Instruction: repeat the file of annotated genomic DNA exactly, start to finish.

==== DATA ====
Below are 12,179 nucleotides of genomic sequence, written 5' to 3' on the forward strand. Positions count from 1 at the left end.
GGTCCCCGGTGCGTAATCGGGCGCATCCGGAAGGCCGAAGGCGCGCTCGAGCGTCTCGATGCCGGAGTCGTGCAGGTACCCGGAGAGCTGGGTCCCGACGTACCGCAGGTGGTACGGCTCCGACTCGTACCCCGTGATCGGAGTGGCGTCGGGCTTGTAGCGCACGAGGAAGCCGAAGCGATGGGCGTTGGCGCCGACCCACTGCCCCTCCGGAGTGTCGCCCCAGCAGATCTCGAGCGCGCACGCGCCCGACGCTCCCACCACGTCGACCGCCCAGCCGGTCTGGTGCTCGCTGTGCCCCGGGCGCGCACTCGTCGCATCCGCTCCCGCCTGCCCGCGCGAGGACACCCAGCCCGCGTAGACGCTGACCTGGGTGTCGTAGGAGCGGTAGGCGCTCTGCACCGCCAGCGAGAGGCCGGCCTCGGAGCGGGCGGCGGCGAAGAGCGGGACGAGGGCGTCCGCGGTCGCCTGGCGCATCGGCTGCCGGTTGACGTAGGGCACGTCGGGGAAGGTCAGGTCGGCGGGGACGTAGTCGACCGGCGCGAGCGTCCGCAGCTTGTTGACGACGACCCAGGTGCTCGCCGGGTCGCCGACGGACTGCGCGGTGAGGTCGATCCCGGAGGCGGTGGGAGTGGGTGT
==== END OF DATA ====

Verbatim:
Below are 12,179 nucleotides of genomic sequence, written 5' to 3' on the forward strand. Positions count from 1 at the left end.
GGTCCCCGGTGCGTAATCGGGCGCATCCGGAAGGCCGAAGGCGCGCTCGAGCGTCTCGATGCCGGAGTCGTGCAGGTACCCGGAGAGCTGGGTCCCGACGTACCGCAGGTGGTACGGCTCCGACTCGTACCCCGTGATCGGAGTGGCGTCGGGCTTGTAGCGCACGAGGAAGCCGAAGCGATGGGCGTTGGCGCCGACCCACTGCCCCTCCGGAGTGTCGCCCCAGCAGATCTCGAGCGCGCACGCGCCCGACGCTCCCACCACGTCGACCGCCCAGCCGGTCTGGTGCTCGCTGTGCCCCGGGCGCGCACTCGTCGCATCCGCTCCCGCCTGCCCGCGCGAGGACACCCAGCCCGCGTAGACGCTGACCTGGGTGTCGTAGGAGCGGTAGGCGCTCTGCACCGCCAGCGAGAGGCCGGCCTCGGAGCGGGCGGCGGCGAAGAGCGGGACGAGGGCGTCCGCGGTCGCCTGGCGCATCGGCTGCCGGTTGACGTAGGGCACGTCGGGGAAGGTCAGGTCGGCGGGGACGTAGTCGACCGGCGCGAGCGTCCGCAGCTTGTTGACGACGACCCAGGTGCTCGCCGGGTCGCCGACGGACTGCGCGGTGAGGTCGATCCCGGAGGCGGTGGGAGTGGGTGT